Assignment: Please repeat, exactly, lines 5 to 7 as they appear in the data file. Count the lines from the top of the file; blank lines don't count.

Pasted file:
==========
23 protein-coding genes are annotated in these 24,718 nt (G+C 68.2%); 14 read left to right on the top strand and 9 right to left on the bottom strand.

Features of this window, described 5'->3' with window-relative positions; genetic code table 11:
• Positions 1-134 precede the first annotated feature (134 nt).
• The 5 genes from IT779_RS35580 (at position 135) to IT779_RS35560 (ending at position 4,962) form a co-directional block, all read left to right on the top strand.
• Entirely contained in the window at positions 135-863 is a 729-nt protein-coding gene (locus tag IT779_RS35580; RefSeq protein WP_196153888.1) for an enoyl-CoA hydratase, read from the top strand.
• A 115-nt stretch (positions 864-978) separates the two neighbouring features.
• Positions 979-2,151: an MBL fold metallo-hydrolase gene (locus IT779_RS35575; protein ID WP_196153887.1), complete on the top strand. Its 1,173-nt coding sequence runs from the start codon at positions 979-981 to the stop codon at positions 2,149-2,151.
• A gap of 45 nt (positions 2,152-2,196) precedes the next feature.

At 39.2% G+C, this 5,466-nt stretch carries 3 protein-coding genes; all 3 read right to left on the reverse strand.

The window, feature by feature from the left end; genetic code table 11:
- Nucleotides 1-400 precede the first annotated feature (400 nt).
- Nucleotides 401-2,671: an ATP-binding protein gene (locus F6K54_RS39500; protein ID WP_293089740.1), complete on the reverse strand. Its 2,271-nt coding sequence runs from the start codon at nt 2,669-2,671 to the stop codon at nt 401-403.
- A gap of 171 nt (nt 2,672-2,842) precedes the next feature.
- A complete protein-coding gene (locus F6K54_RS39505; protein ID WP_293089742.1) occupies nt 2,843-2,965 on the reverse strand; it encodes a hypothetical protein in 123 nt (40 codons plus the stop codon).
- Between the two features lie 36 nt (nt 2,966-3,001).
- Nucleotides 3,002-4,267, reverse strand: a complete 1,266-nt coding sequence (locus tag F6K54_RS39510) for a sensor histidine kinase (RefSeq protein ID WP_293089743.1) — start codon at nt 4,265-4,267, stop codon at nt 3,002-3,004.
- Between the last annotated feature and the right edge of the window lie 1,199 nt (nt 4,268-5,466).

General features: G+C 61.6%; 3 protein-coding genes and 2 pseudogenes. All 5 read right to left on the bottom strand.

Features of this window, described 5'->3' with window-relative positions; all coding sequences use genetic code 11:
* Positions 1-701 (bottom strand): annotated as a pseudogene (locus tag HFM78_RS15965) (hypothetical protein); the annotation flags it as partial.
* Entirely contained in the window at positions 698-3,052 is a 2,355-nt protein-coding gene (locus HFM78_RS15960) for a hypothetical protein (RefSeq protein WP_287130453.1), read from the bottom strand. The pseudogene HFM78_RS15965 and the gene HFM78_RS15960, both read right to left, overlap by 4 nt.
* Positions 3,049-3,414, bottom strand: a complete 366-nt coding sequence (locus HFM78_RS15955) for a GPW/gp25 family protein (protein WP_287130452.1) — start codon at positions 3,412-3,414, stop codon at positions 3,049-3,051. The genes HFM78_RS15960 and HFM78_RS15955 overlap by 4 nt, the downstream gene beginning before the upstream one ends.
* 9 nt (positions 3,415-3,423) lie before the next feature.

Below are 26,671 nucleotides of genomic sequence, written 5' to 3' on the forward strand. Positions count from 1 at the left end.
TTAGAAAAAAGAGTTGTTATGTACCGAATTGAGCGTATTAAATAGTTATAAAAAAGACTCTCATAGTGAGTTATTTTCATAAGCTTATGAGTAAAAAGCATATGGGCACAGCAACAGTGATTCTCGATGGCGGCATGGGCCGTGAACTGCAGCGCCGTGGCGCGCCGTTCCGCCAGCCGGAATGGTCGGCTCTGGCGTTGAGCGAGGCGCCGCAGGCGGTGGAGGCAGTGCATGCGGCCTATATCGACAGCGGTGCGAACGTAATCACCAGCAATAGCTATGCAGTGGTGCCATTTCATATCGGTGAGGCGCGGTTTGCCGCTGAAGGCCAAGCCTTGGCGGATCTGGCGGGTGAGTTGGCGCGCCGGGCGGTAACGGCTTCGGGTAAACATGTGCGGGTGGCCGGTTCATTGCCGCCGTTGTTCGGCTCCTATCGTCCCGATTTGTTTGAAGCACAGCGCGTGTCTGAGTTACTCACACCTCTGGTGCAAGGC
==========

• Entirely contained in the window at positions 135-863 is a 729-nt protein-coding gene (locus tag IT779_RS35580; RefSeq protein WP_196153888.1) for an enoyl-CoA hydratase, read from the top strand.
• A 115-nt stretch (positions 864-978) separates the two neighbouring features.
• Positions 979-2,151: an MBL fold metallo-hydrolase gene (locus IT779_RS35575; protein ID WP_196153887.1), complete on the top strand. Its 1,173-nt coding sequence runs from the start codon at positions 979-981 to the stop codon at positions 2,149-2,151.